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Alpha's been raised along scientific principles, and will make Mike Regan a great human interest story for his paper. But when his interview prompts Alpha to run away from the institute and ask him to show her some magic, Mike gets more responsibility than he bargained for. Especially since another story of his, one involving gangsters, has also come home to roost. Written by
A young Margaret O'Brien plays a very peculiar 6 year-old named Alpha. Alpha, it seems is a scientific project being conducted by a psychiatric research facility. In a case of extremely unethical behavior, they adopted her as an infant and spent all of her life cramming her head with knowledge--advanced mathematics, Chinese, economics and many other very advanced topics. Finally, after six years work, the institute is ready to have two outside investigators examine the child to determine their success in raising a "super-child". But, before this child genius can be examined, a reporter (James Craig) meets with her and thoroughly disarms the very adult-like O'Brien. Fascinated by Craig's wild stories about magic, giants and leprechauns (things any normal child would know about, but Alpha doesn't), she is so captivated that she later escapes to find Craig--who she seems to see as a great father figure.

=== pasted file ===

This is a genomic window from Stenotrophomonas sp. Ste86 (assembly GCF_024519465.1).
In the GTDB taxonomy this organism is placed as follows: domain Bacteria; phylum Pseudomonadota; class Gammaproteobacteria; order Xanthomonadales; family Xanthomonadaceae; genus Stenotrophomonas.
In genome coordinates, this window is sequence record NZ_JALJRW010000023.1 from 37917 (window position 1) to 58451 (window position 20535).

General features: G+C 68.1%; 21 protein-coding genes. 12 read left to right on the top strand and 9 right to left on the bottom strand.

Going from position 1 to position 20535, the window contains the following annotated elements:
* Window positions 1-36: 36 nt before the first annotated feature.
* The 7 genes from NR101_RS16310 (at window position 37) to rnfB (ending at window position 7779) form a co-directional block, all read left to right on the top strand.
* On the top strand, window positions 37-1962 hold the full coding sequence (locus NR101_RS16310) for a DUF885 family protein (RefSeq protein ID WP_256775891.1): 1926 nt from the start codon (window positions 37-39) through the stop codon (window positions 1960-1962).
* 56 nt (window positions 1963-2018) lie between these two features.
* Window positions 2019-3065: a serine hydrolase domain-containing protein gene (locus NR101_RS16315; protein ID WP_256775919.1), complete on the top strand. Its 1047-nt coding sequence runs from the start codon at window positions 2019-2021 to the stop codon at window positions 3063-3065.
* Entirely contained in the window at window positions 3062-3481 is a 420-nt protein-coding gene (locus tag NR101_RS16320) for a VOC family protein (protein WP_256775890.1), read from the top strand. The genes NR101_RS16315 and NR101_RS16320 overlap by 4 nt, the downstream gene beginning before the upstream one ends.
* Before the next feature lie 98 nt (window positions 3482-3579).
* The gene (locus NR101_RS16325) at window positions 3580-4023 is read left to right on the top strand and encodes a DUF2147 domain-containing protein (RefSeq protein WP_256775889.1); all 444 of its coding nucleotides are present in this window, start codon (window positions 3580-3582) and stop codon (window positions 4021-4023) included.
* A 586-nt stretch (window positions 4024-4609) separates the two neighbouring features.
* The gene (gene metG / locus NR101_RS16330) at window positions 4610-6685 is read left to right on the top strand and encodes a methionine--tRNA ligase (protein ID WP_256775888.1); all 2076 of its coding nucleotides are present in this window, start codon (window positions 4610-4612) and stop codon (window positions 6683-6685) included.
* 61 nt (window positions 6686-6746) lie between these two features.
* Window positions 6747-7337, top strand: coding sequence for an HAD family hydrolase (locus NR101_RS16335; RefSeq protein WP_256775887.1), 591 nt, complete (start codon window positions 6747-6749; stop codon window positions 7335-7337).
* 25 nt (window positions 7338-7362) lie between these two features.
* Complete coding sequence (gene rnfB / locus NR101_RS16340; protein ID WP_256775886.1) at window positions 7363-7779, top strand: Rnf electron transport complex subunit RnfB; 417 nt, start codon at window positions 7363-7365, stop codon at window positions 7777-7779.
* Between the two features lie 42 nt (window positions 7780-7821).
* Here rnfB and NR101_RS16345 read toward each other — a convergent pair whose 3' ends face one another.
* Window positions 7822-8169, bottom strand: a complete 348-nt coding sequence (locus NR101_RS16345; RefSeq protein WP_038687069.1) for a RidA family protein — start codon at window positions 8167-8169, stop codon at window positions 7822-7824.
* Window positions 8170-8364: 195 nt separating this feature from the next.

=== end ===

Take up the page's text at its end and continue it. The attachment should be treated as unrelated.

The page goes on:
This film is very, very schmaltzy--in other words, it's loaded with sentimentality and dripping with saccharine. And while this usually means you've got a bad film, despite it shamelessly tugging at your heart, the film actually works--mostly thanks to a sweet script and some nice performances. While not perfect (for example her crying seemed rather fake), O'Brien proved that for her age, she was an amazing actress. And Craig and Marsha Hunt (not exactly household names) also showed a nice hand at family comedy.
All in all, this is a wonderful film for most everyone. However, the easily jaded probably will find the going a bit too sticky--but as for this curmudgeon, I still found it charming.
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